As German forces moved across Europe, Paragraph 175 or equivalent laws were selectively enforced to further Nazi political goals. In territories annexed to the Reich—chiefly Austria, western Czechoslovakia, western Poland, Alsace–Lorraine, and Luxembourg—the German law was imposed, extending the criminalization of homosexuality across the Greater Reich.

In lands under Nazi occupation, the situation varied. In general, the Nazi regime was only concerned with homosexuality among German males. It mattered little to the Nazis whether the native population carried the "homosexual degeneracy," unless it could corrupt "Germandom" as represented by the troops and officials stationed in the foreign territories. In any event, German authorities outside the Reich took no actions against homosexual males comparable to those taken within its borders.

German conquests in Europe, 1939-1942

German administration of Europe, 1942

Austria had been prosecuting sexual relations "between persons of the same sex"—including women—under its criminal code Paragraph 129 Ib since 1852. Following the Anschluss, the Nazi annexation of Austria, convictions for homosexuality rose by approximately 50 percent.

Vichy France remained unoccupied, but its collaborationist government under Marshal Philippe Pétain introduced in 1942 the first French law in nearly 150 years to outlaw male homosexuality. The new Paragraph 334 of the Code Pénal imposed prison terms ranging from six months to three years.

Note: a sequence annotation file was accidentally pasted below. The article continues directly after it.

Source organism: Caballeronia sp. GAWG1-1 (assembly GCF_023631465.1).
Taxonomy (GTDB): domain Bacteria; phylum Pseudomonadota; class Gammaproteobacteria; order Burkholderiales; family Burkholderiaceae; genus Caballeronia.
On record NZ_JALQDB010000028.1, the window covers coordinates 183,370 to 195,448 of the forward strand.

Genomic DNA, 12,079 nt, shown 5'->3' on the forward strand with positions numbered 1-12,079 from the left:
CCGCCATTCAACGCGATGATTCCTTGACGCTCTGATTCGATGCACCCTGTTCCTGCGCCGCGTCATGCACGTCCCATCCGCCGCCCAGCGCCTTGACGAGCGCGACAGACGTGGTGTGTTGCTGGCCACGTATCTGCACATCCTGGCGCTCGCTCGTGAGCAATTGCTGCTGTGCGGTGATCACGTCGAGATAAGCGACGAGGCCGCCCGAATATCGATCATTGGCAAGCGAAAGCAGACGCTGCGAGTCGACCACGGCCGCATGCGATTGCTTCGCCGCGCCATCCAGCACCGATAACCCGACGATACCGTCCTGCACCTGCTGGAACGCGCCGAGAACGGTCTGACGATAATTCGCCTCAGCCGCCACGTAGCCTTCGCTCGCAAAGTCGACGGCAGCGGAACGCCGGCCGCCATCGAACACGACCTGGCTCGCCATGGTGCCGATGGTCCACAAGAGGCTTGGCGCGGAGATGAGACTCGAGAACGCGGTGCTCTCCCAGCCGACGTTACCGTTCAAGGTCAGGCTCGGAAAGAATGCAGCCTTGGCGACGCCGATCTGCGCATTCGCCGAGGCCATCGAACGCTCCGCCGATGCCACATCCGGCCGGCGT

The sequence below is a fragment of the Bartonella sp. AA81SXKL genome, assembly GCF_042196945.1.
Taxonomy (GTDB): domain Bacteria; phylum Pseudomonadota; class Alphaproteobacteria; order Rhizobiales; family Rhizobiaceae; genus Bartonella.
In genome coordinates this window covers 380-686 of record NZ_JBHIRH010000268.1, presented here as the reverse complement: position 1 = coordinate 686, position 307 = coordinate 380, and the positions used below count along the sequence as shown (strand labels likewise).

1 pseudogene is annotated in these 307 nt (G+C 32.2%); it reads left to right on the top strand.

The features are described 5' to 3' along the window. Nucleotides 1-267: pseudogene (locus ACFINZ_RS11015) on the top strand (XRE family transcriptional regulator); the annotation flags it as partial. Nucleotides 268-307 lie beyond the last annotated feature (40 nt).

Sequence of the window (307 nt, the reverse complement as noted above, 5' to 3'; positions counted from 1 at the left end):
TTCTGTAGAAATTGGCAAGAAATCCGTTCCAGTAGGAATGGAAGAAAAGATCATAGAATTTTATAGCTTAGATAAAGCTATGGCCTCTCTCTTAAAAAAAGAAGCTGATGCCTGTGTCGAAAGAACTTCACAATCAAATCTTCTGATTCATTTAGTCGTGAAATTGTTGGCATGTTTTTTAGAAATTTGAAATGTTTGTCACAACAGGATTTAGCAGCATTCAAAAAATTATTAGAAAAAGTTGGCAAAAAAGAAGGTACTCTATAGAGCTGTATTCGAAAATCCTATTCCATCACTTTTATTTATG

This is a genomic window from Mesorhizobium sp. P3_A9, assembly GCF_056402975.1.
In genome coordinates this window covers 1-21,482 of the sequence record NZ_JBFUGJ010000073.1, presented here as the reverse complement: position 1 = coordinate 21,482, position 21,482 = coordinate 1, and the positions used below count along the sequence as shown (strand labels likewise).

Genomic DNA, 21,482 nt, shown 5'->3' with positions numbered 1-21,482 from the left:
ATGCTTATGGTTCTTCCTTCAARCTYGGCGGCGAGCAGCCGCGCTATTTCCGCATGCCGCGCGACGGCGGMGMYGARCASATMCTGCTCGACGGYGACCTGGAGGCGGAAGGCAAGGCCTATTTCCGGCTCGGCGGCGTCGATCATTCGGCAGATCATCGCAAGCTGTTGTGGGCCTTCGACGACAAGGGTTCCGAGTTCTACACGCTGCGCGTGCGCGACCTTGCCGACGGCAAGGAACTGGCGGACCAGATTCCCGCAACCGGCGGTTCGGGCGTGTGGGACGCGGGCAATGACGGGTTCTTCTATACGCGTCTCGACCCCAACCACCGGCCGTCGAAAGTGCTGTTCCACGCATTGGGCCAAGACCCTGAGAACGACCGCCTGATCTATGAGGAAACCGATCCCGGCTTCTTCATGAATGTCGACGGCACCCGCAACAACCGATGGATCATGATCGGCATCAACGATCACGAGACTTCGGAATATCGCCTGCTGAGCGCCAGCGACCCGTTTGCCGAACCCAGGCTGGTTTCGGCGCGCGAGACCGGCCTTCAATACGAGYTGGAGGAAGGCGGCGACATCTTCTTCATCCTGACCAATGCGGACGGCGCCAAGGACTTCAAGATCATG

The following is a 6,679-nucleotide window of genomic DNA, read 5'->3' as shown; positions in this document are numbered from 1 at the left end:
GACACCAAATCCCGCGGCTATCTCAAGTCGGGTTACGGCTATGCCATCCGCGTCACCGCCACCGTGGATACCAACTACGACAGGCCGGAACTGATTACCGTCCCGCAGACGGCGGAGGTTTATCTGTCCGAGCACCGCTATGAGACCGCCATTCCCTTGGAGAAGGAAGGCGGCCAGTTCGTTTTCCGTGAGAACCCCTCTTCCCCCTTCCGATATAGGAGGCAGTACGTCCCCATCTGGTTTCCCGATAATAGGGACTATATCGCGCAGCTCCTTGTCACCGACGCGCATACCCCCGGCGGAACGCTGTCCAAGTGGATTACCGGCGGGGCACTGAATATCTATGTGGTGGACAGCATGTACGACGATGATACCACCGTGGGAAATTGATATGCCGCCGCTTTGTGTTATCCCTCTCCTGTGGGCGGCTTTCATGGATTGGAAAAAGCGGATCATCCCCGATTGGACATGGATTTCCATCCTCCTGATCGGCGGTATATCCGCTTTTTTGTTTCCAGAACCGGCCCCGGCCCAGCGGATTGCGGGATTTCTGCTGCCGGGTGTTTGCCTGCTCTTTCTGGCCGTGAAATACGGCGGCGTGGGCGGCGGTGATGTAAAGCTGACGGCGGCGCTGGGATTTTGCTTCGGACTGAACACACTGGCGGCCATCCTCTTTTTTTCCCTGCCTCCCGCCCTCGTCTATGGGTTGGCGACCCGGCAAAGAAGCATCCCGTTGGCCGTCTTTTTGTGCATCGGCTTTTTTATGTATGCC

The Netherlands' sole law on homosexuality outlawed relations between an adult and a minor (under age 21). After occupying Holland in spring 1940, Nazi authorities instituted the terms of Paragraph 175 but left enforcement to Dutch police. The police, whom the Nazis criticized for their lack of "professional zeal" in such cases, sent to trial 138 male homosexuals between 1940 and 1943, producing 90 convictions.

For the
General Government of occupied Poland, Berlin's Ministry of Justice authorities in September 1942 instructed: "Sex offenses between men . . . should not be prosecuted where offenders and other parties are all Poles. (The offenders should, however, be deported to areas outside the Reich where they will not be a danger to the German racial community.)"